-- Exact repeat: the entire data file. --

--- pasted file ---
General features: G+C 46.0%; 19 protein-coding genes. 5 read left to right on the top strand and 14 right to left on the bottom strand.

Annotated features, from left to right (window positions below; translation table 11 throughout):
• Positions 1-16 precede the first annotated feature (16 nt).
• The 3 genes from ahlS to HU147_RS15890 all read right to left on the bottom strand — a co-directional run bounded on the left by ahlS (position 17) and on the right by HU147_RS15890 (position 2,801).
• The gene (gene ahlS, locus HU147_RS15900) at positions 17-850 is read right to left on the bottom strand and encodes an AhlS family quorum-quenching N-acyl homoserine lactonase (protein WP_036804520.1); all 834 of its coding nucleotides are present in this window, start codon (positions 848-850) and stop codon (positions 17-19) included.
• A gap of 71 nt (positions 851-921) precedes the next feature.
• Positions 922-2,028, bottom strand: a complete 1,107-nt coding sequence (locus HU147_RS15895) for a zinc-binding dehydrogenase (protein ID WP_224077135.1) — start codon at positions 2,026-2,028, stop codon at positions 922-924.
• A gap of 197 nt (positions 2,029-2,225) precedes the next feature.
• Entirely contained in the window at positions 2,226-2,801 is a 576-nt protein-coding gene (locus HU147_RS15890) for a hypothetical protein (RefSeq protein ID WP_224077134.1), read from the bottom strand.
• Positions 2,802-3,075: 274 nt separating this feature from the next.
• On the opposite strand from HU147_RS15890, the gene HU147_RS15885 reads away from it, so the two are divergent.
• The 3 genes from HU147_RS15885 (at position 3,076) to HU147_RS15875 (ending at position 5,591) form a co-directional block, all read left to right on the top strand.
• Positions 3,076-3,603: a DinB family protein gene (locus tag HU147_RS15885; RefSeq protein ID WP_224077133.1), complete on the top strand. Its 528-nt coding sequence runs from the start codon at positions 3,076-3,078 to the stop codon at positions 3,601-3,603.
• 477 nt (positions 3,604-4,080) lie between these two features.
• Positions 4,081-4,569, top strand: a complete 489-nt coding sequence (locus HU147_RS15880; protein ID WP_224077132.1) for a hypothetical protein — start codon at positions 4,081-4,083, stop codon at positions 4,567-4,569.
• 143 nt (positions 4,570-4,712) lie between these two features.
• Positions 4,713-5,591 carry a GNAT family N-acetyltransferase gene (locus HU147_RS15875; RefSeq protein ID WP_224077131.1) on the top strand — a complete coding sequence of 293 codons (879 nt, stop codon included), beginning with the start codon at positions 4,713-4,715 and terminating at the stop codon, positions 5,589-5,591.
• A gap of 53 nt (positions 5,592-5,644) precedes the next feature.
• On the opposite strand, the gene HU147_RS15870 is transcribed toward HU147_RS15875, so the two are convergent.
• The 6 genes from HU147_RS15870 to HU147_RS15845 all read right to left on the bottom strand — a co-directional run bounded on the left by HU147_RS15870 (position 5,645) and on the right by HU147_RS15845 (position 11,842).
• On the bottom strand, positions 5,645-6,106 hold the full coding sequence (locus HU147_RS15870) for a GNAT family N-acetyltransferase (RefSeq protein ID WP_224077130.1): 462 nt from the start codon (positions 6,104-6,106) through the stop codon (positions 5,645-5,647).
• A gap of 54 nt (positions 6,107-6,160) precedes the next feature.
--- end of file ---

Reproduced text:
General features: G+C 46.0%; 19 protein-coding genes. 5 read left to right on the top strand and 14 right to left on the bottom strand.

Annotated features, from left to right (window positions below; translation table 11 throughout):
• Positions 1-16 precede the first annotated feature (16 nt).
• The 3 genes from ahlS to HU147_RS15890 all read right to left on the bottom strand — a co-directional run bounded on the left by ahlS (position 17) and on the right by HU147_RS15890 (position 2,801).
• The gene (gene ahlS, locus HU147_RS15900) at positions 17-850 is read right to left on the bottom strand and encodes an AhlS family quorum-quenching N-acyl homoserine lactonase (protein WP_036804520.1); all 834 of its coding nucleotides are present in this window, start codon (positions 848-850) and stop codon (positions 17-19) included.
• A gap of 71 nt (positions 851-921) precedes the next feature.
• Positions 922-2,028, bottom strand: a complete 1,107-nt coding sequence (locus HU147_RS15895) for a zinc-binding dehydrogenase (protein ID WP_224077135.1) — start codon at positions 2,026-2,028, stop codon at positions 922-924.
• A gap of 197 nt (positions 2,029-2,225) precedes the next feature.
• Entirely contained in the window at positions 2,226-2,801 is a 576-nt protein-coding gene (locus HU147_RS15890) for a hypothetical protein (RefSeq protein ID WP_224077134.1), read from the bottom strand.
• Positions 2,802-3,075: 274 nt separating this feature from the next.
• On the opposite strand from HU147_RS15890, the gene HU147_RS15885 reads away from it, so the two are divergent.
• The 3 genes from HU147_RS15885 (at position 3,076) to HU147_RS15875 (ending at position 5,591) form a co-directional block, all read left to right on the top strand.
• Positions 3,076-3,603: a DinB family protein gene (locus tag HU147_RS15885; RefSeq protein ID WP_224077133.1), complete on the top strand. Its 528-nt coding sequence runs from the start codon at positions 3,076-3,078 to the stop codon at positions 3,601-3,603.
• 477 nt (positions 3,604-4,080) lie between these two features.
• Positions 4,081-4,569, top strand: a complete 489-nt coding sequence (locus HU147_RS15880; protein ID WP_224077132.1) for a hypothetical protein — start codon at positions 4,081-4,083, stop codon at positions 4,567-4,569.
• 143 nt (positions 4,570-4,712) lie between these two features.
• Positions 4,713-5,591 carry a GNAT family N-acetyltransferase gene (locus HU147_RS15875; RefSeq protein ID WP_224077131.1) on the top strand — a complete coding sequence of 293 codons (879 nt, stop codon included), beginning with the start codon at positions 4,713-4,715 and terminating at the stop codon, positions 5,589-5,591.
• A gap of 53 nt (positions 5,592-5,644) precedes the next feature.
• On the opposite strand, the gene HU147_RS15870 is transcribed toward HU147_RS15875, so the two are convergent.
• The 6 genes from HU147_RS15870 to HU147_RS15845 all read right to left on the bottom strand — a co-directional run bounded on the left by HU147_RS15870 (position 5,645) and on the right by HU147_RS15845 (position 11,842).
• On the bottom strand, positions 5,645-6,106 hold the full coding sequence (locus HU147_RS15870) for a GNAT family N-acetyltransferase (RefSeq protein ID WP_224077130.1): 462 nt from the start codon (positions 6,104-6,106) through the stop codon (positions 5,645-5,647).
• A gap of 54 nt (positions 6,107-6,160) precedes the next feature.